Video-assisted refereeing (VAR) has dominated World Cup discussions after prompting referees to make controversial, game-changing decisions. It hasn’t lived up to its promise of correcting blatant refereeing errors while minimising interference in play. However, even if it strikes that balance, audiences will be worse off.
VAR involves a group of match officials watching video replays of football games and intervening if they spot a ‘clear and obvious’ mistake by the on-field referee. Its goal is to reduce refereeing errors such as incorrect offside calls or undeserved yellow cards, and also alert the referee to incidents he or she may have missed. For example, the on-field referee disallowed Iago Aspas’ last-gasp equaliser in the Spain-Morocco game after ruling him to be offside, but after VAR officials recommended a review of the incident, he changed his decision and awarded a goal. VAR officials also suggested the referee watch a video of Portugal’s Cristiano Ronaldo pushing an Iranian player without the ball for a possible red card, resulting in the referee showing the striker a yellow card.
VAR hasn’t been implemented correctly in the World Cup. Diego Costa and Pepe’s clash in the Spain-Portugal game was a clear foul but VAR officials didn’t step in, yet they incorrectly rewarded a penalty in the handball review in the Portugal-Iran game. Although it’s impossible to say how the right decisions might have affected the outcomes of those games, it seems likely that Portugal would have topped its group ahead of Spain and would now face Russia rather than Uruguay – a much greater threat to their tournament progression.
The goal of VAR is an admirable one. Most football fans want more accurate refereeing decisions and fewer occasions where their team is robbed of a goal or penalised unfairly. Classic examples include Diego Maradona and Thierry Henry’s handballs in World Cup games, or the ‘hand of God’ and ‘hand of frog’, which resulted in wrongful goals and victories over England and the Republic of Ireland respectively. However, fans’ interest in fair games has to be balanced with their desire for entertaining games of football, and games lose their momentum and flow when referees halt them to consult with VAR officials, run off the pitch to watch incidents several times on a screen, then run back on the pitch. Its introduction has also led to players clamouring for reviews by drawing squares in the air, and rolling around in feigned agony after collisions as they know officials are watching.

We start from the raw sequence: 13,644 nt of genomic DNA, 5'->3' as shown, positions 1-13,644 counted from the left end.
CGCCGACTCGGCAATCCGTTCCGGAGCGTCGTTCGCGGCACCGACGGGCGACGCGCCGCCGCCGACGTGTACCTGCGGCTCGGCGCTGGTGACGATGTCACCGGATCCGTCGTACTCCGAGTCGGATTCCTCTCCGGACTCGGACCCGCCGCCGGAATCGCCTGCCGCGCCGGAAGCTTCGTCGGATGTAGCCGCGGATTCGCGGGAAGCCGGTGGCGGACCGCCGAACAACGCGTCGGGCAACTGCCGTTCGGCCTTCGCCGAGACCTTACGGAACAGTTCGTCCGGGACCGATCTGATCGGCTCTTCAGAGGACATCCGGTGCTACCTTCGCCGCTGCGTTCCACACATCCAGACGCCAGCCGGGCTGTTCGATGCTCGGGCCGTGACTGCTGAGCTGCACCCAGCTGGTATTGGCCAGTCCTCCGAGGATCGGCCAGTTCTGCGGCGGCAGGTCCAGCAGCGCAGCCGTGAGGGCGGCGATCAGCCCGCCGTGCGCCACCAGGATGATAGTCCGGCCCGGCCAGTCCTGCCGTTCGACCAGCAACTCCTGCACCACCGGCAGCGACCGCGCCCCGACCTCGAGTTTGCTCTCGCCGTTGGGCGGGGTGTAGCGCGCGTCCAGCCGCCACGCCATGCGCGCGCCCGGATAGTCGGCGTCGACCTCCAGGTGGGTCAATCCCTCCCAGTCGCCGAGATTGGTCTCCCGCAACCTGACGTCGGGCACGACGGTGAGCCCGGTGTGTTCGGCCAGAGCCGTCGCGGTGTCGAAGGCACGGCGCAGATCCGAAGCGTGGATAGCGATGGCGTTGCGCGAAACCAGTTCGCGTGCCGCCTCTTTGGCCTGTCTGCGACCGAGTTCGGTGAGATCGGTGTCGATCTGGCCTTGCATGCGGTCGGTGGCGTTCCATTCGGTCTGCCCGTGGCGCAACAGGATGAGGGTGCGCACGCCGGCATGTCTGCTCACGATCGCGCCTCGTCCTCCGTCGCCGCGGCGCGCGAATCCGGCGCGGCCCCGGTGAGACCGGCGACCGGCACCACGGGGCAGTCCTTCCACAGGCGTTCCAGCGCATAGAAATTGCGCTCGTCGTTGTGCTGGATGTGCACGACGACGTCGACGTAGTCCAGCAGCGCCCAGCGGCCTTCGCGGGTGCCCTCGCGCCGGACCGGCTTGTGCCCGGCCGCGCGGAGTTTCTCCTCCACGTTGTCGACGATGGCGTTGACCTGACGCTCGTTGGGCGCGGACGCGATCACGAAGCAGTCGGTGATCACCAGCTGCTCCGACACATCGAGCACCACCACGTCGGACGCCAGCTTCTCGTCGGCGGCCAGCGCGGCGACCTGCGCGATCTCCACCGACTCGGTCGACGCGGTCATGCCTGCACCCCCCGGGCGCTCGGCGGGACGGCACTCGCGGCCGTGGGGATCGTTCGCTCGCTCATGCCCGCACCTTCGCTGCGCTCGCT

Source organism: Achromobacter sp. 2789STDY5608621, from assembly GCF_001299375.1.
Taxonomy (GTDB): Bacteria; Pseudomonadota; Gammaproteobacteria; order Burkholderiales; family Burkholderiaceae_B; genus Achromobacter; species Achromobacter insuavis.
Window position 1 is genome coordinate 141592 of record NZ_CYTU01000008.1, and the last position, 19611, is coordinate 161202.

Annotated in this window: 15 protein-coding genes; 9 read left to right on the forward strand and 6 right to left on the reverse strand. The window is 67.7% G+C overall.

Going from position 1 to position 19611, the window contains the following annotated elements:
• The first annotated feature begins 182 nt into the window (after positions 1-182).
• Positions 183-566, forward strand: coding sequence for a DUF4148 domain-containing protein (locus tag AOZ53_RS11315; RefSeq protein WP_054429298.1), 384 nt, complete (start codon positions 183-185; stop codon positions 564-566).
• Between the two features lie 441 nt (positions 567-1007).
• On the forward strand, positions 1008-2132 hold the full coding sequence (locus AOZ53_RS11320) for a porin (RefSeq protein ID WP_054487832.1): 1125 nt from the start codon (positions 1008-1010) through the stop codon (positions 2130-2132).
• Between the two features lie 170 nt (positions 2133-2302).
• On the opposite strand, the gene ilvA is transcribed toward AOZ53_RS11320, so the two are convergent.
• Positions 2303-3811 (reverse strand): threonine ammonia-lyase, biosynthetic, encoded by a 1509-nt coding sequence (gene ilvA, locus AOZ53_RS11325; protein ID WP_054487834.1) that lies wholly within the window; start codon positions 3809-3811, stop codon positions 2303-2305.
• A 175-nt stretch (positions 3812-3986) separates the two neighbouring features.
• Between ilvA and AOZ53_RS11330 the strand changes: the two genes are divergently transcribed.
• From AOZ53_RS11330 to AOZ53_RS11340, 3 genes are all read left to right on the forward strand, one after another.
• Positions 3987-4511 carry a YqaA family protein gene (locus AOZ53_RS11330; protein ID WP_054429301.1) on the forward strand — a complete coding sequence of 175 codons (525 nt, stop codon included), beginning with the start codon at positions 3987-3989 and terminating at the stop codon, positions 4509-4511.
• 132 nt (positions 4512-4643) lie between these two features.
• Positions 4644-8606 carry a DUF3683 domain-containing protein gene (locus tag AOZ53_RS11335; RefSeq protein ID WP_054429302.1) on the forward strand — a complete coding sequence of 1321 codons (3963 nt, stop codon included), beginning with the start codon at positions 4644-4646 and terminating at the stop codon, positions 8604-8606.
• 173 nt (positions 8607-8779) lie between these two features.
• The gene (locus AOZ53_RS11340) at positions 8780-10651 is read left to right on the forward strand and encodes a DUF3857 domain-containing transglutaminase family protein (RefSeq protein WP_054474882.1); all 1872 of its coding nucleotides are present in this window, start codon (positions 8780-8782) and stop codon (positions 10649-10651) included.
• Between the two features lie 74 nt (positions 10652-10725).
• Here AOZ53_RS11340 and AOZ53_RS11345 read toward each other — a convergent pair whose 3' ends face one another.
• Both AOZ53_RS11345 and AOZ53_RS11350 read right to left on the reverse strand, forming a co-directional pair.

Technology, when implemented thoughtfully, has been good for the game. The majority of football fans have welcomed goal-line technology, which alerts the referee with a buzz on the wrist when the ball fully crosses the goal line. It should put an end to incidents such as England’s disallowed goal against Germany in the World Cup in 2010, when midfielder Frank Lampard’s strike crossed the line by several inches. However, one of football’s greatest assets is its lack of interruptions and periods of sustained play, which differentiate it from more staccato games such as cricket, tennis and American football. Repeatedly stopping play and riling up players with copious VAR reviews undoubtedly pulls fans out of their immersion and messes with a match’s rhythm. Possible solutions include limiting players to a number of VAR referrals per game – although VAR officials can still intervene - and showing a yellow card to those who motion for a VAR review, the same punishment they receive if they wave an imaginary card.
Match of the Day commentator Gary Lineker argues one of VAR’s advantages is that its adds drama to mundane games. That novelty will soon wear off, and constraints will have to be introduced to avoid changing football for the worse.